Is there such a thing as noblesse oblige when it comes to companies supporting downtown?
With the heart of Kansas City reviving its pulse the past decade or so — at least as a place to live and play — why have businesses pretty much been no-shows? Census numbers indicate that greater downtown, which stretches from the river to Crown Center, lost more than 16,000 jobs from 2001 to 2011, a 19.6 percent drop.
That’s 16,000 fewer potential customers for downtown’s bars and restaurants; a lot of empty space in office towers, and a continuing feeling the sidewalks are much quieter than they should be when things aren’t happening at the Sprint Center or Power & Light District or on a First Friday.
It’s also a no-confidence vote in the billions of dollars in major investments made during the last decade, much of it subsidized by tax breaks and hard cash from City Hall.
For generations, old-line families including Hall, Bloch, Kemper, Deramus, Dunn and other civic leaders located their businesses downtown along with the major law firms, brokerage houses and other key companies. But many of those downtown icons aren’t growing, and some are shrinking employment.
The big job generators of the current generation such as Cerner, Garmin, Sprint and major engineering firms, except HNTB, are suburban. Other companies in the news lately for growth — and grabbing incentives — like Perceptive Software, Teva Neurosciences and Freightquote also like being beyond the Interstate 435 beltway.
It seems in other cities where suburban office parks are just as alluring, a core of key busineses still likes downtown. Minneapolis sustains a strong downtown despite fierce office competition. Phil Kirk, one of Kansas City’s best urban minds, also mentioned Indianapolis.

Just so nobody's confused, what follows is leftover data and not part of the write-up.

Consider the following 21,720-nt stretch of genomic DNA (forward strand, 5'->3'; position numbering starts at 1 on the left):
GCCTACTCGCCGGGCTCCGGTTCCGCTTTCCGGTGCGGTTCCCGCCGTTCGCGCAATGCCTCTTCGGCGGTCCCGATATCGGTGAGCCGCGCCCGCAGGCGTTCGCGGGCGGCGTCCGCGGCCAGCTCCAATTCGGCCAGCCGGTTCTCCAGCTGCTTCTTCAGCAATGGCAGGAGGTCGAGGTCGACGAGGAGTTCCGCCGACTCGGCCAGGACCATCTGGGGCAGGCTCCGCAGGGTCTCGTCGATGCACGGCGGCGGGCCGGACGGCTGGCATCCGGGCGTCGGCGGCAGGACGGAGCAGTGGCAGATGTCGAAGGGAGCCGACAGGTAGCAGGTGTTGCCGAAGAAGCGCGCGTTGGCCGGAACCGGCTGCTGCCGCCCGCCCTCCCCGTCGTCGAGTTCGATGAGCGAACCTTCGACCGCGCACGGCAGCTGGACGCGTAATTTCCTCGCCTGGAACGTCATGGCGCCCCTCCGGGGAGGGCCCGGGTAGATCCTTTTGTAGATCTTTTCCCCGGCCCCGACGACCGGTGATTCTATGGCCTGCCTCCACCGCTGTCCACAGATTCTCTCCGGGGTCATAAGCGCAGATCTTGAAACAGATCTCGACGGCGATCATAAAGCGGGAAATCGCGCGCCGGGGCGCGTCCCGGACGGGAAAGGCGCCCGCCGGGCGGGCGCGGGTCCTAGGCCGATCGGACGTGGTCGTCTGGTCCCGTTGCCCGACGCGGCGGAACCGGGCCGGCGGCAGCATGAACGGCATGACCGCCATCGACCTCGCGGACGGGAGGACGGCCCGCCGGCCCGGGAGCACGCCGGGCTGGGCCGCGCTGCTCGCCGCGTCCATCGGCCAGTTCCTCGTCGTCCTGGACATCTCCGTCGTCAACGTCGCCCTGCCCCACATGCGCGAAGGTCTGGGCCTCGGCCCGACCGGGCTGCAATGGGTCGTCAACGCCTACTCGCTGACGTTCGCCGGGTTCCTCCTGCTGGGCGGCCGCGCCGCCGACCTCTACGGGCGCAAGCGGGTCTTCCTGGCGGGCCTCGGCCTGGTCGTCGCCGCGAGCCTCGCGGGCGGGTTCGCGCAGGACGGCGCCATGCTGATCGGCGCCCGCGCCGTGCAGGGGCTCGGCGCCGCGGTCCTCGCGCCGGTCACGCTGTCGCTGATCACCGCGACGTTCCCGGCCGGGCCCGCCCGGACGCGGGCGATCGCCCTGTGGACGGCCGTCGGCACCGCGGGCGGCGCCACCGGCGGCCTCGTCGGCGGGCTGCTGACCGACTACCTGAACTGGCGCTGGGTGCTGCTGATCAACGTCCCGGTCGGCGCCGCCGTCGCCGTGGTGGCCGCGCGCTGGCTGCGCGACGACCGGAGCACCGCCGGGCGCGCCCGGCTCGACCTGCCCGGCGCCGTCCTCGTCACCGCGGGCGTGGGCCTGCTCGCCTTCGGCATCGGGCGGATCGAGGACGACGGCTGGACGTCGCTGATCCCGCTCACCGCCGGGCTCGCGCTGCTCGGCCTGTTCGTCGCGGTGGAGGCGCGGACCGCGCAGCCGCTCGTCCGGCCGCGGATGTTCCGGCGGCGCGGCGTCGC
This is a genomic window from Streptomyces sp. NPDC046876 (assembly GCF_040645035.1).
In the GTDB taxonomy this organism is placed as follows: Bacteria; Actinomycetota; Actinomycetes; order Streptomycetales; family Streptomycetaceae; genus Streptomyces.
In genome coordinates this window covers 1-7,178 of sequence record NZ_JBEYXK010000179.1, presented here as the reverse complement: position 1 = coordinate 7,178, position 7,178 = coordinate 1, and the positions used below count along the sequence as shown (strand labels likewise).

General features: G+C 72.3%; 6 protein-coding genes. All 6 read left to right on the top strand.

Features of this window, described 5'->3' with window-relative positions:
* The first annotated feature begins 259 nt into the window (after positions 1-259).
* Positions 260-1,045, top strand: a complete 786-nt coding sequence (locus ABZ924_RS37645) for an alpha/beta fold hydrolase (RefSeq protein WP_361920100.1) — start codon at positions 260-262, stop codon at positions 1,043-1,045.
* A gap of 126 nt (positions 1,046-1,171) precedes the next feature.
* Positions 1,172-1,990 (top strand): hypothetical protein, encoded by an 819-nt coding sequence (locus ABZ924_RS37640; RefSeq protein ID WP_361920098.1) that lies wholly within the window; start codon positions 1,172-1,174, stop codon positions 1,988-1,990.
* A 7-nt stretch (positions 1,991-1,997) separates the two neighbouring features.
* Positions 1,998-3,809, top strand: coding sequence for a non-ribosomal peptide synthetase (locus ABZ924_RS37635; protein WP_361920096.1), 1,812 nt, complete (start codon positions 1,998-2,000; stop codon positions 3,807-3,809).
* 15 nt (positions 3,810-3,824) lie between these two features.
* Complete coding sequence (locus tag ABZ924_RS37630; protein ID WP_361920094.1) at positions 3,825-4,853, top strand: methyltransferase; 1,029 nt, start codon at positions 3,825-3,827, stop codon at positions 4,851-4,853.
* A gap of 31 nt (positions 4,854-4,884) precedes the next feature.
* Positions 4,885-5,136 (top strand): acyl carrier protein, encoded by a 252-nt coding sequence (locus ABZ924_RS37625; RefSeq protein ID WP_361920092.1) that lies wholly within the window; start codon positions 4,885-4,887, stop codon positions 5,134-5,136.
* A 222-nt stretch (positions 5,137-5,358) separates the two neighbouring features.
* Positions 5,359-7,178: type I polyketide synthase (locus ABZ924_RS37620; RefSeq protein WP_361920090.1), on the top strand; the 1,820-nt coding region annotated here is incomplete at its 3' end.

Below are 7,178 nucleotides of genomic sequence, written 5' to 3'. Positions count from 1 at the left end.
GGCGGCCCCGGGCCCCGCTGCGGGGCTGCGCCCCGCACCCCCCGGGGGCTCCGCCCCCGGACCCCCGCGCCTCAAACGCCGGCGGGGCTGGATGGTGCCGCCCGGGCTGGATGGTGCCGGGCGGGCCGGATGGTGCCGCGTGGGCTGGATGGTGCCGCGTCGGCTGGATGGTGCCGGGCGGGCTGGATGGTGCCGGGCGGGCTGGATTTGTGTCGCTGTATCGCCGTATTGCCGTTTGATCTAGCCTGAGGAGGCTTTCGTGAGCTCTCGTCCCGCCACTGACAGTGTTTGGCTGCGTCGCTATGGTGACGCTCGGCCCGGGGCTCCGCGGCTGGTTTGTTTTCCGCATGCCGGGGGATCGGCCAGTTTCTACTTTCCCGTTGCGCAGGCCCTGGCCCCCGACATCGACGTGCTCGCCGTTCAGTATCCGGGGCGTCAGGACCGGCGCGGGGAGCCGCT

“If you study downtown Indianapolis, the Eli Lilly Co. and their leadership, take a look at what they did to transform downtown,” Kirk said.
In Detroit, Quicken Loans recently pledged to move 7,000 jobs downtown, part of a corporate reinvestment in that city, said Tom Murphy, a senior fellow at the Urban Land Institute and former mayor of Pittsburgh.
“Close to 15,000 jobs have been moved into downtown Detroit in the last year,” he said.
“I can’t say anything specific about Kansas City, but the trend nationally is people wanting to live in walkable places, and that is feeding the vitality of businesses.
“Suburban mayors in Chicago say they’re seeing Class A offices go downtown. That’s where a lot of their workers want to live.”
Kirk, the retired chairman of DST Realty, said the late Bill Deramus, the head of Kansas City Southern and progenitor of DST, emphasized a sort of corporate noblesse oblige, an obligation to give back to the community.
“He stepped up to the board and said we’re first a citizen of our city and then a corporation,” Kirk said.
That spirit carried on to DST, which, through its real estate arm, did much to develop and occupy office space on the west side of downtown.
Kirk referred to that attitude as “enlightened capitalism.”
“It makes sense, and not just to get a star on your lapel.... Capital exists in an environment and if it ignores the environment it’s in, ultimately it will weaken itself.
“The Blochs, Kauffmans, Halls, Soslands — that is the Kansas City spirit — and we need newer companies like Cerner that will step into that same mold.”
Tom McDonnell, the recently retired CEO of DST, who spearheaded much of the company’s downtown growth over the past 20 years and is now leading the Kauffman Foundation, was blunt about downtown. He pointed out that it still has a long way to go when it comes to attracting and keeping private employers.
“Downtown does not have any attraction for employers because the overall cost is unrealistic compared to the advantages,” he said.
He suggested the city needs to focus on additional parking, perhaps locating several underground garages with green space above where people can congregate, and use its incentive tools to encourage companies to come downtown.
Some also believe downtown Kansas City not only has the traditional suburban rivals, as do downtowns elsewhere, but additional competition in the form of the Country Club Plaza, a sanitized version of a downtown. And, in Kansas, it has competition from an entire state.
“I don’t think we can calculate the amount of damage this border war has done,” McDonnell said.